According to Business Standard
- A Pakistani citizen has to get a separate visa for each city that he is scheduled to visit in India. If he arrives in Delhi, he will need a separate visa for Delhi. If he wants to visit the Taj, he will need another visa for Agra, and of course a third visa for going to Bangalore. Without such city-specific visas he cannot go to any city in India. This is a big departure from all international visa procedures. If I as an Indian go to the US, I do not need separate visas for New York, Boston, San Francisco, etc. Similarly, visitors to India from any country other than Pakistan do not need separate visas for each Indian city.
- The visitor from Pakistan has to report to the police station nearest to his hotel—within 24 hours of his arrival in each city. This can literally make the man run from one police station to another, as happened to our visitors in Bangalore. The hotel in which they stayed did not know which police station had jurisdiction over that hotel, as most hotels have very little to do with police stations. So our Pakistani visitors had to visit five police stations before they could establish which particular station had jurisdiction over their hotel! This itself took a couple of days, despite the best efforts of the host company. You can imagine the frustration of having to go from pillar to post, especially when the pillar and the post are uninviting police stations that are also citadels of suspicion and rudeness.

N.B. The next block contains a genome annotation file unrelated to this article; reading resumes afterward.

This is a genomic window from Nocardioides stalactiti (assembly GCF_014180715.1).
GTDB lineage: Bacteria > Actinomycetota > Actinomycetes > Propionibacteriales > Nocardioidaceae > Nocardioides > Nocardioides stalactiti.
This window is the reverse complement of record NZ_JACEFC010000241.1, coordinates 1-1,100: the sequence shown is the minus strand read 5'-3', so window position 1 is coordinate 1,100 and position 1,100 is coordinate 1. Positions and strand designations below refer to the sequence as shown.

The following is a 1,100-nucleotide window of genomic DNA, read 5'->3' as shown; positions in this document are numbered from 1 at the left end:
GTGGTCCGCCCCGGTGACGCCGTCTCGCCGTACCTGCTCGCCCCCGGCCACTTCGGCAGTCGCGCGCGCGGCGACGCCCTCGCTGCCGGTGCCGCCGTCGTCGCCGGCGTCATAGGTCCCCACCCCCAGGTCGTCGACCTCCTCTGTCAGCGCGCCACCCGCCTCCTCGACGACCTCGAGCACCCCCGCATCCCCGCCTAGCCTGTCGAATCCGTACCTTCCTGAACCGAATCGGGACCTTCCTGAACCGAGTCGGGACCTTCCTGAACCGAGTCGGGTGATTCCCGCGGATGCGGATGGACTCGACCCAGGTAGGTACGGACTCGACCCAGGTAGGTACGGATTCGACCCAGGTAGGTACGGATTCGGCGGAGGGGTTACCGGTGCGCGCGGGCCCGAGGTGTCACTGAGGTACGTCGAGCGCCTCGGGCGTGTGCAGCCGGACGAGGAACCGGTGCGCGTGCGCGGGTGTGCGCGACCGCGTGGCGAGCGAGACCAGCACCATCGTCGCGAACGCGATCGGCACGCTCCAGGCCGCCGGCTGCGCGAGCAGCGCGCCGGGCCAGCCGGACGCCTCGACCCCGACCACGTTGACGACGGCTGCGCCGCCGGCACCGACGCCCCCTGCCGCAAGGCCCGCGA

- Each of these visitors had to get a residential permit from each police station on his arrival and again report to the station to obtain a departure certificate 24 hours before departure. And this procedure had to be repeated at each city. Every time copies of documents like passport, hotel declaration and residential permit had to be submitted to each police station.